It was intentional, this was Hikaru's strategy to overcome him, just as he'd overcome what must have been his own anger at how this match had occurred. Taking a deep breath, Suyon returned his gaze to the board and pondered the position. Setting aside the unorthodox use of the move it certainly gave Hikaru a number of possibilities, especially if Suyon took the most standard reply and just played somewhere else. Hikaru could play along the bottom edge and set up a strong position from which to attack the stones Suyon had just spent a number of moves positioning in the lower right, or he could jump out to attack the center, or even return to take possession of a large amount of the left side of the board.

Responding had its own perils though as just as standard practice said that Suyon did not need to reply to this move, whether Suyon chose to or not could be academic since the diagonal was strong enough that Hikaru didn't need to reply either. That was the strength of the diagonal.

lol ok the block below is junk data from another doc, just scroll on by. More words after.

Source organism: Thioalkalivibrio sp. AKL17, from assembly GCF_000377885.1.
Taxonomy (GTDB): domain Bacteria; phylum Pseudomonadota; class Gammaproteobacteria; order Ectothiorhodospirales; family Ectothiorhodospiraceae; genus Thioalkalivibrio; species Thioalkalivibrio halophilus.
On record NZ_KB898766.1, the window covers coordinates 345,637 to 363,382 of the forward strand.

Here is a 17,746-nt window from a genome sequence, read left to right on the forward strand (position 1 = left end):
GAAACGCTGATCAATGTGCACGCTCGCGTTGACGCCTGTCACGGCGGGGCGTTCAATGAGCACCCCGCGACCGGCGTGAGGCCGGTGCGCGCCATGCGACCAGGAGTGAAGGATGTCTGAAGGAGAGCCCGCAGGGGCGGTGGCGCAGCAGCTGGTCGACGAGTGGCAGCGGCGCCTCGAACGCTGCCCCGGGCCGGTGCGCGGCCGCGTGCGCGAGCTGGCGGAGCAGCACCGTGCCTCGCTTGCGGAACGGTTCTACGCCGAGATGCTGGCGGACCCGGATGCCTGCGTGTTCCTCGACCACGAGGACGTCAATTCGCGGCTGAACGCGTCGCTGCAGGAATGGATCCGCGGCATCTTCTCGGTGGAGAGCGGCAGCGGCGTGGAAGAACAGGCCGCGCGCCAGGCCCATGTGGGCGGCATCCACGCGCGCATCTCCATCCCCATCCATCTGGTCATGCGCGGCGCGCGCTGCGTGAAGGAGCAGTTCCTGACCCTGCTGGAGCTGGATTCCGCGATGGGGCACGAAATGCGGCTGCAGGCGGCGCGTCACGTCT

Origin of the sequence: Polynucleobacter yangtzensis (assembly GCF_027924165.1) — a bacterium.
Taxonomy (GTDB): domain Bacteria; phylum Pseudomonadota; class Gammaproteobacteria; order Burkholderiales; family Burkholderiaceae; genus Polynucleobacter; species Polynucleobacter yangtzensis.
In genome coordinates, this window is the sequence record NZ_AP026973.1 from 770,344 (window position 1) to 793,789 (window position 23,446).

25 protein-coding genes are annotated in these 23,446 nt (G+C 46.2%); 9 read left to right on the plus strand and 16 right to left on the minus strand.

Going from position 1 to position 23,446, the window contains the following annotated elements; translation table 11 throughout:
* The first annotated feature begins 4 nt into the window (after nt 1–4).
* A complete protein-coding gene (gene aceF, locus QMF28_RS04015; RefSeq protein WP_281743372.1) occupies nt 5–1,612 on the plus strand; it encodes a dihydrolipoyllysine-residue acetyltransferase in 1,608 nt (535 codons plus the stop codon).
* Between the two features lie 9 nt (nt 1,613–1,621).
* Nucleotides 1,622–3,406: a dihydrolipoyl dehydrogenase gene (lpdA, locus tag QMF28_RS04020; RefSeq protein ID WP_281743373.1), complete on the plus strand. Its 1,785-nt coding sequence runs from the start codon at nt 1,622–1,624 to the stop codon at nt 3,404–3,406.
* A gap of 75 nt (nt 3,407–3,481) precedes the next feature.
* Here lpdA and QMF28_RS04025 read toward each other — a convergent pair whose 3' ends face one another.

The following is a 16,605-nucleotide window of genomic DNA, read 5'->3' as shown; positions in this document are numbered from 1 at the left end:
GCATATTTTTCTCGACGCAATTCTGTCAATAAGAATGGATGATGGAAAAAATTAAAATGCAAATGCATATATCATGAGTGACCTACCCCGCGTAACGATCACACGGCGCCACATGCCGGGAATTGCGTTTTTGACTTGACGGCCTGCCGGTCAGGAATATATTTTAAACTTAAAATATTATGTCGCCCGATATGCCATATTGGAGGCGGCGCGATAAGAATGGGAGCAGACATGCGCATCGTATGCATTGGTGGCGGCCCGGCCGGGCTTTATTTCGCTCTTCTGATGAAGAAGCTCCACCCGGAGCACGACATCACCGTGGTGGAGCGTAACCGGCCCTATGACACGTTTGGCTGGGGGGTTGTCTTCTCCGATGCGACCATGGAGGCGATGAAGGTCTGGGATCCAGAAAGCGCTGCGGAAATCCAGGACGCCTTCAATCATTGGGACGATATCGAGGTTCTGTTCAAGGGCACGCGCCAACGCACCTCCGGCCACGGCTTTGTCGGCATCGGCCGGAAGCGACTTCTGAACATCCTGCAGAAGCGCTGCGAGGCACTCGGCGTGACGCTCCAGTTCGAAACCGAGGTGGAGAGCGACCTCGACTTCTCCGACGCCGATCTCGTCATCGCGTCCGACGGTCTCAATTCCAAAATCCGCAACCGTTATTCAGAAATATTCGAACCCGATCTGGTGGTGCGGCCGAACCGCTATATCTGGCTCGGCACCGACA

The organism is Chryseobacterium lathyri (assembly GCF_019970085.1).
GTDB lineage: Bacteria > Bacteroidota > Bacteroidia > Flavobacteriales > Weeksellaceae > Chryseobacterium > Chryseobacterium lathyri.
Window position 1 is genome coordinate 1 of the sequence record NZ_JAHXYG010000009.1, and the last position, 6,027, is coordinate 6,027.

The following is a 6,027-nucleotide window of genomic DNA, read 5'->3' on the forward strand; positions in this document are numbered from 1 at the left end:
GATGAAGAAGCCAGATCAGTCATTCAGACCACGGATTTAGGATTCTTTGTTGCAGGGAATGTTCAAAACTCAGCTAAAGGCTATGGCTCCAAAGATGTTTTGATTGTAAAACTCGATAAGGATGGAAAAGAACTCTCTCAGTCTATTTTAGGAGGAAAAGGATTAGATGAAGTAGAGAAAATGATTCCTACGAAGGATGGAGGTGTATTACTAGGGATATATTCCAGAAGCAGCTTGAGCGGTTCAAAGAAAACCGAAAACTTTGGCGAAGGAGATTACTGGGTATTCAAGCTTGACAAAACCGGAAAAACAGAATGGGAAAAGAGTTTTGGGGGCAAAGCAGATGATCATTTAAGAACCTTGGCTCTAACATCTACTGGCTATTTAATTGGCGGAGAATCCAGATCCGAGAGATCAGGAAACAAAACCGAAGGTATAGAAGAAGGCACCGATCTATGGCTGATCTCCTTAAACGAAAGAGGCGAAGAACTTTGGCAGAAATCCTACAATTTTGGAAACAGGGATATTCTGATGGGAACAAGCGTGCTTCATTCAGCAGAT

Reaching for a stone, Suyon placed it down at 8-16, continuing to establish his own position along the lower edge. Now it was time to see how Hikaru would respond. Tightening his fist, Suyon suddenly became aware of the moisture on his hand. His palms were sweating, which settled the matter, whatever had happened early on in this game, the Hikaru he knew and respected, the one he yearned to defeat, had returned.

"Shindo's response at 6-3 was well timed, it really changes his position on the upper edge of the board."

Nodding to Wang, So Chan Wan replied, "Yes, he's forcing Suyon to make a choice between the left edge and the upper edge. Still, I'm not sure Shindo can afford to give up either without a fight, it'll be an uphill battle at the least."

Leaning over the board, Chao Shi added, "I still don't understand why he played the diagonal though, rather slow if you ask me."

"I thought so too," Kurata replied, "but now the more I look at it, there's a lot he can do with it."

"Suyon defended at 4-6!"

Pausing, the group glanced up at the monitor and then Wang reached for a white stone and placed it down on the board and pondered the new position. Off to the side, Kosemura whispered over to Iijima, "What's the deal with this diagonal? Was it a bad move?"